Global wheat prices rallied sharply last week on the back of tensions between Ukraine and Russia. However, the gains need to be kept in context. So far nearby futures have remained under 800 US cents a bushel, and well down from the peaks seen in December and November.
In $A terms nearby futures did move back above $A400 a tonne for two days, but in our cash markets, prices were still as much as $50/t under harvest highs. Those holding wheat waiting for a return to prices missed from harvest still have a long wait ahead of them.
The Ukraine/Russian tensions could result in a twofold impact on the grain markets. Firstly, there is the disruption to logistics for exports from Russia, Ukraine, and other countries that use the Black Sea for shipping. Military action could see shipping lanes closed either through direct action, or from a safety concern.
Secondly, any military action will trigger a raft of sanctions from the United States. These will be far reaching and impact energy markets as well as grain markets.
We are most likely to see a period of volatility as the market weighs up the risks from day to day. Diplomatic overtures will be watched closely and assessed for their relative chances of success daily, with the interpretation of possible outcomes feeding into the grain and energy markets in particular.
What seems apparent is that Russia wants to see a Russian leaning government installed in Ukraine, replacing the current government that leans more towards Europe and the US. The Russians will try to influence Ukraine to achieve this end, with the threat of military intervention persisting until their objective is met.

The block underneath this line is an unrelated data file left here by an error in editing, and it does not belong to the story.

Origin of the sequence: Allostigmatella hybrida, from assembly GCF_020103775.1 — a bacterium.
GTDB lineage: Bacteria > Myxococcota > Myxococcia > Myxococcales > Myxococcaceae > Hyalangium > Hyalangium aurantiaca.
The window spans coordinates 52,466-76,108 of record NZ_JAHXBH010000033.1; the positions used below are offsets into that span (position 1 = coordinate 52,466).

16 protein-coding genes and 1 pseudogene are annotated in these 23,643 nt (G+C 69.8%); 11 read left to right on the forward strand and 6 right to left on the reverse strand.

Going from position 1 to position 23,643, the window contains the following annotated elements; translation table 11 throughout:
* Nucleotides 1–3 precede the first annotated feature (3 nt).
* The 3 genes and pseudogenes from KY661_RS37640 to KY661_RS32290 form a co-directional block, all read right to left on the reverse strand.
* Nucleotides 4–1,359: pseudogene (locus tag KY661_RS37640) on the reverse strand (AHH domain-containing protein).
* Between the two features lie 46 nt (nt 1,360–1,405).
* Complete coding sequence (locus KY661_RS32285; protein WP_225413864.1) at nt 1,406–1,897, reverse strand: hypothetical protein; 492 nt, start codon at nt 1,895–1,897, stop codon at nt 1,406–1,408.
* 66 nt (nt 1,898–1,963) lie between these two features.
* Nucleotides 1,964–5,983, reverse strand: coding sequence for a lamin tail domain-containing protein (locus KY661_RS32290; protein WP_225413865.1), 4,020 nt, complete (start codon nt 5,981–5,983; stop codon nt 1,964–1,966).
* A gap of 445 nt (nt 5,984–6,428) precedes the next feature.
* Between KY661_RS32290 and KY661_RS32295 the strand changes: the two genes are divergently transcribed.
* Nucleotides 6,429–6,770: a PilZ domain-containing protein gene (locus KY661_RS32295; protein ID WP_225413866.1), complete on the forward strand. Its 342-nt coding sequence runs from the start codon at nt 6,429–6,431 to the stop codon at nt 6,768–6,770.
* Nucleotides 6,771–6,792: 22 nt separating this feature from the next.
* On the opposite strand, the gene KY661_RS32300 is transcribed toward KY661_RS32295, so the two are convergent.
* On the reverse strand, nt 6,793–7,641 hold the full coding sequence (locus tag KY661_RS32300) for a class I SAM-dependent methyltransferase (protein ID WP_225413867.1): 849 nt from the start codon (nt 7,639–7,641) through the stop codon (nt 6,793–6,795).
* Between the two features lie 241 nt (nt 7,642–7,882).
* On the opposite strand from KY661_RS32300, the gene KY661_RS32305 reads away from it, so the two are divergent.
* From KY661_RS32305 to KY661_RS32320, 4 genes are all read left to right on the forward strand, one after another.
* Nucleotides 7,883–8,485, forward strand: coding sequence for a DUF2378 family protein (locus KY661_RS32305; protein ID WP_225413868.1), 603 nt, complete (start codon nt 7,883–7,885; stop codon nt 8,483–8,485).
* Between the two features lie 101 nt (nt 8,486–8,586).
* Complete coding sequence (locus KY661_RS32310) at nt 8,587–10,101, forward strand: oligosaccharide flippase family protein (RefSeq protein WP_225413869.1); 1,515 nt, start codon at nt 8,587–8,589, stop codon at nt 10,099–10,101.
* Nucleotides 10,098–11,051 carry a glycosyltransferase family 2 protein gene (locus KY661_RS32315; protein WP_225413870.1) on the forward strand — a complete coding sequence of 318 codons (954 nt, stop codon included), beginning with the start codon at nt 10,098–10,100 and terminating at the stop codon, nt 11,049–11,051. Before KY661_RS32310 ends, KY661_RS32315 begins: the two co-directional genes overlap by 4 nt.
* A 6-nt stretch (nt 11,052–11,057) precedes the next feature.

That means there is a very real risk of military action and if that occurs, wheat prices are likely to spike sharply, even if just for a brief period while the market works out what it really means.
Longer term there will still be Russian and Ukrainian wheat available that will need to be exported. Eventually any disruptions will cease, grain will flow again, and prices will decline sharply.
In other words, in the end, global supply and demand fundamentals will take over from short term geopolitical price drivers. Prices will pull back. In fact, if there is a significant backlog of supply from the Black Sea when trade resumes, the impact on the market could be significant, pushing prices too low for a while.
This week this still all seems ahead of us, and it may fade away to nothing, although that seems unlikely right now. The timing of any market upheaval will be hard to gauge, and the period of price disruption will also be hard to predict.
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